Cordless Drill Guide
A cordless drill is useful for many tasks such as:
Primary uses for a cordless drill
- Tedious screwing jobs, such as in construction or assembly
- Drilling holes into a wall or other surface
What else I have used my cordless drill for
- Hammering in a nail
- Pretending it is a ray gun to my wife when she walks into the room
- Twisting wires during an electrical install
If you are doing a major home renovation, or just doing some basic home improvement tasks, a cordless drill is almost always the go to tool for such jobs.
5 factors that can effect which cordless drill you buy
- SIZE – The actual size of the latest cordless drills is a good deal small compared to the drills of only 12 months back. The innovative sub-compact lithium drill/drivers weigh in at 2 lbs. The comparable NiCad powered cordless drill of only 2 yrs. ago weighs in at 5 .2 lbs. The latest drills are much easier to hold and enable you to access small areas. Almost all the modern drills include lights to assist you see on the inside of closets and operate in regular home lighting conditions. The truth is most of the modern drills will easily fit into your kitchen drawer.
- TORQUE – When I discuss a cordless drill’s power, I am actually speaking about the amount of rotational force, or torque, it generates. I am not referring to the battery voltage. This rating, in inch-pounds will allow you to compare one drill to the other and evaluate if the drill is adequate enough for the jobs you would like it to perform. 180 inch/lbs. is ample power for the majority of drilling, screwing and repair tasks around the house, 320 inch/lbs. is as much as necessary for the majority of house construction and remodeling projects. Only think about a higher torque full-sized drill when you have a great deal of lag bolts to set if ever building a deck, holes to drill in concrete, or working with a massive specialized accessory such as a bulb auger (for planting tulip bulbs) When you’re researching a cordless drill, read the package or visit the manufacturer’s web site and find the torque numbers on the specs page.
- SPEED – Today’s newer lithium powered drills can have 2 or more adjustable speed controls. Commonly a 0-600 rpm (revolutions per minute) and 1-1600 rpm. The reduced speed is commonly used for drilling sizable holes, driving big screws as well as precision projects. The higher speed is commonly used for drilling small holes, countersinking, and even setting a bunch of smaller screws. When working with your drill you should get started on the lower speed setting and just change to the higher speed when you are accustomed to the job and discover it is possible to work precisely with the higher speed. Never get a cordless drill/driver with a single speed. The single speed is normally too slow for the majority of projects and many times is a sign of a cheap, inferior quality drill.
- BATTERIES AND CHARGERS – A couple of years ago, eco-friendly nickel-metal hydride (NiMH) batteries started replacing the widely used nickel-cadmium (NiCad) cells that powered the majority of cordless tools. Those batteries have recently been replaced with the same sort of battery seen in your cellphone, the lithium-ion (LiIon) battery. The new lithium-ion batteries enjoy equal or even better run time, half the weight, no memory issues, along with the capability to maintain a full charge for over a year while sitting in your kitchen drawer.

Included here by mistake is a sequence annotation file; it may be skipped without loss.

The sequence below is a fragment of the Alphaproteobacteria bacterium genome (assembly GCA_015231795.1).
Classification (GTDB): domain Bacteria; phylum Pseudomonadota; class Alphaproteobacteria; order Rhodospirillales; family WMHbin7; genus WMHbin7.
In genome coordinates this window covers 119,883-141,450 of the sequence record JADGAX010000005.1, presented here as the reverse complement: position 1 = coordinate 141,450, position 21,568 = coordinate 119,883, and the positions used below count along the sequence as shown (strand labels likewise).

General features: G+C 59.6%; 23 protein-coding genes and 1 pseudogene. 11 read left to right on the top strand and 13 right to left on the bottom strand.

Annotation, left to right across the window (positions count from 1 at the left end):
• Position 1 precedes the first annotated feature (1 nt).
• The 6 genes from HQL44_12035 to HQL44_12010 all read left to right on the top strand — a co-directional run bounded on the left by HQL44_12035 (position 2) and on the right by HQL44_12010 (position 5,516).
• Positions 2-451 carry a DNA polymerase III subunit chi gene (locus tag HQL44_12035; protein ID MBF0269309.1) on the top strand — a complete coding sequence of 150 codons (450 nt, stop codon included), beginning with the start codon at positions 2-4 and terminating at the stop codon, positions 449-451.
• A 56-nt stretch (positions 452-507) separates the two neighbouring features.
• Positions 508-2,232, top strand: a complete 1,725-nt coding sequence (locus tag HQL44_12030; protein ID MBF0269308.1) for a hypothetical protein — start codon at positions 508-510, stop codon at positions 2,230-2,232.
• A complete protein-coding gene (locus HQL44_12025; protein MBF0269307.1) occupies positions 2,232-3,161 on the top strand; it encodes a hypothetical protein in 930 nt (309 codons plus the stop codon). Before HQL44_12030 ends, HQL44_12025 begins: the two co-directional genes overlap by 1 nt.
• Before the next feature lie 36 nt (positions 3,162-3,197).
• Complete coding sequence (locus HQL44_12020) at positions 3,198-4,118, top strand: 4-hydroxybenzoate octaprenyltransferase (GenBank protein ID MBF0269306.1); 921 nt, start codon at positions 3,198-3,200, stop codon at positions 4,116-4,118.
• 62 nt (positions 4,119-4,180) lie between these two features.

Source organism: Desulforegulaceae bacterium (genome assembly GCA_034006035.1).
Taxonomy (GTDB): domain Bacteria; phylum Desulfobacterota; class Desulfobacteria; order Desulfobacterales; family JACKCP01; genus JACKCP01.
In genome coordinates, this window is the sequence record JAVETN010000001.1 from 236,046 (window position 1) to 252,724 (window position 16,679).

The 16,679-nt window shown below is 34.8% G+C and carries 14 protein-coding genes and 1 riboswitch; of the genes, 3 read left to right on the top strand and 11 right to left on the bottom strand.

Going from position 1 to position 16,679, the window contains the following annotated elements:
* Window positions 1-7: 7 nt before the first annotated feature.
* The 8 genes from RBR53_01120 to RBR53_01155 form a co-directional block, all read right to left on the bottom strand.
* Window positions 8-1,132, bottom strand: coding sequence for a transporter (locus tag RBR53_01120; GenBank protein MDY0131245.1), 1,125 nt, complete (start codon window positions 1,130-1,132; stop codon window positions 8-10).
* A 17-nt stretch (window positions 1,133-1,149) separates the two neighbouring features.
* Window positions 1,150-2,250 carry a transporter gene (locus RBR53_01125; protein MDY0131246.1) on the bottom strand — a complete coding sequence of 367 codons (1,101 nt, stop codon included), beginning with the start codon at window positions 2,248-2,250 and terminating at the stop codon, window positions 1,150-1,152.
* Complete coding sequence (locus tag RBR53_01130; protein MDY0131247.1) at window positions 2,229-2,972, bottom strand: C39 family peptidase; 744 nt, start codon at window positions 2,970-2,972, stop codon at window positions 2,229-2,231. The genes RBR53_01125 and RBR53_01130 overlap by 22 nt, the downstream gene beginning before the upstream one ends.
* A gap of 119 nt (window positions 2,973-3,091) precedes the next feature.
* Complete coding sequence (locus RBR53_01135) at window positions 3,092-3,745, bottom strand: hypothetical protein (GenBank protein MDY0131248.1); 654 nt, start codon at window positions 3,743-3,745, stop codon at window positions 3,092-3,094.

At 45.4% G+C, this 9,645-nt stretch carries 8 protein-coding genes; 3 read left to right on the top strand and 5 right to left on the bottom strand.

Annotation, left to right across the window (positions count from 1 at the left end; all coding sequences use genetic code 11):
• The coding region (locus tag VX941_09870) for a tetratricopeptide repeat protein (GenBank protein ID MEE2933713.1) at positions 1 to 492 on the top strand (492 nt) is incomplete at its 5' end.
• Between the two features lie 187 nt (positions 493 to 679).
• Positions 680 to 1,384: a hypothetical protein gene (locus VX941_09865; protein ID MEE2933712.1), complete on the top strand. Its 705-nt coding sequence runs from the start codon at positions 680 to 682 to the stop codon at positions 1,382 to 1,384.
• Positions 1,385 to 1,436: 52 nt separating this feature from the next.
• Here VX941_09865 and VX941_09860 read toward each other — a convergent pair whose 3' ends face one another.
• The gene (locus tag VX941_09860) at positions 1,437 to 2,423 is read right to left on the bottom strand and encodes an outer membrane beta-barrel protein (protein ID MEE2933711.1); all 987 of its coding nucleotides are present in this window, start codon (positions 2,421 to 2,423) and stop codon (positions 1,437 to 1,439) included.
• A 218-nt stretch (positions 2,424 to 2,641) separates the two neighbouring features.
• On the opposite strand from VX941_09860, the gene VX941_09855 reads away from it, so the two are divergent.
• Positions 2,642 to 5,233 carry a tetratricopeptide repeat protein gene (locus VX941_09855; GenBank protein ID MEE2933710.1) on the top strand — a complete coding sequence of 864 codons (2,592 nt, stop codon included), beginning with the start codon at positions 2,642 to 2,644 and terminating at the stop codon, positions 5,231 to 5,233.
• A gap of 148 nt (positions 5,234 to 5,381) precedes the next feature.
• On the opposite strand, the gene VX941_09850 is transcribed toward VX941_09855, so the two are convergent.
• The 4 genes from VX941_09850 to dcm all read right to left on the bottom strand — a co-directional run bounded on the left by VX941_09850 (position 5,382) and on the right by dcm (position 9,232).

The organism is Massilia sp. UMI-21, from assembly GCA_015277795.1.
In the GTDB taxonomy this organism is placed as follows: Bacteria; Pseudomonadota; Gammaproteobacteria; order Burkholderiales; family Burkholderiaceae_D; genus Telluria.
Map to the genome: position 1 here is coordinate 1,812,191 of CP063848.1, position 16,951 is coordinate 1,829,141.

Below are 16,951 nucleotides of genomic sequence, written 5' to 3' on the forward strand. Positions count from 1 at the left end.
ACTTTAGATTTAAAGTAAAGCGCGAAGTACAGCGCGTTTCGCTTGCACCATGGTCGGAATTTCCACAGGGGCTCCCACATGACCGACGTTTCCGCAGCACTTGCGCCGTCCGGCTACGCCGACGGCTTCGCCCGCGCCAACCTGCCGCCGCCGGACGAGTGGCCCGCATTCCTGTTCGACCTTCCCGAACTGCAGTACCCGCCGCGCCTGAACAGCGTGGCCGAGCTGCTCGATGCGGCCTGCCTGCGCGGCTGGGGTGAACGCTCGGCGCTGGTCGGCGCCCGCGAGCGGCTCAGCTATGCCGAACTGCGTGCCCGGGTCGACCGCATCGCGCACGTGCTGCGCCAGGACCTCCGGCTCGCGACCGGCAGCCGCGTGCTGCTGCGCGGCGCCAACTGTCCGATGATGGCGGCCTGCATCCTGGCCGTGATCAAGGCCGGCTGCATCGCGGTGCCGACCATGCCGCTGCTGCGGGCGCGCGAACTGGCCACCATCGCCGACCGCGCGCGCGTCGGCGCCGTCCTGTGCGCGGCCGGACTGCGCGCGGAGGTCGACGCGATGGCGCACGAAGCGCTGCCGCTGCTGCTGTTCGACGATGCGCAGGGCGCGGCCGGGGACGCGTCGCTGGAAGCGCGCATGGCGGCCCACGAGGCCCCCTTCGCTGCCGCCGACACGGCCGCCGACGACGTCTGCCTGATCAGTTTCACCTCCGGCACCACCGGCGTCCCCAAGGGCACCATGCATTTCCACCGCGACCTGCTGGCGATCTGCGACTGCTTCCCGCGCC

- CLUTCH CONSISTENCY – most of the good quality cordless drill/drivers offer an adjustable clutch (A set of numbers between the chuck and the body of the drill.) A clutch prevents the chuck from spinning whenever it runs into an established amount of resistance. This helps prevent the drill/driver from damaging the screw-head, breaking the screw, or even driving it too far into wood. The majority of high quality drills these days possess from 16 to 25 clutch settings so that you can fine-tune it and set the screws to the appropriate depths.
Sometimes a corded drill is needed for a job, check out our recommendations here
The primary factor you need to understand concerning a cordless drill is the fact that it is possible to switch out the bits (head ends). Modern cordless drills tighten by leverage. Here’s the way it works:
- Loosen (just remember righty-tighty, lefty-loosy),
- Place the bit into the chuck (the three-pronged holder thingy)
- Ensure its adequately tight. It is possible to tighten it a little more by holding the big round part just behind the bit, then squeezing the trigger for a sec. Most home drills make use of keyless chucks, which means it is possible to hand-tighten them, yet a few drills call for the application of a “key” to tighten the chuck. The key is often kept on the drill top, or perhaps in the handle.
So now you know how to pick out the right drill for the jobs you are facing, and you know how to use your new cordless drill.
COMING UP: Our bit about bits.
Check out this video about how to use a cordless drill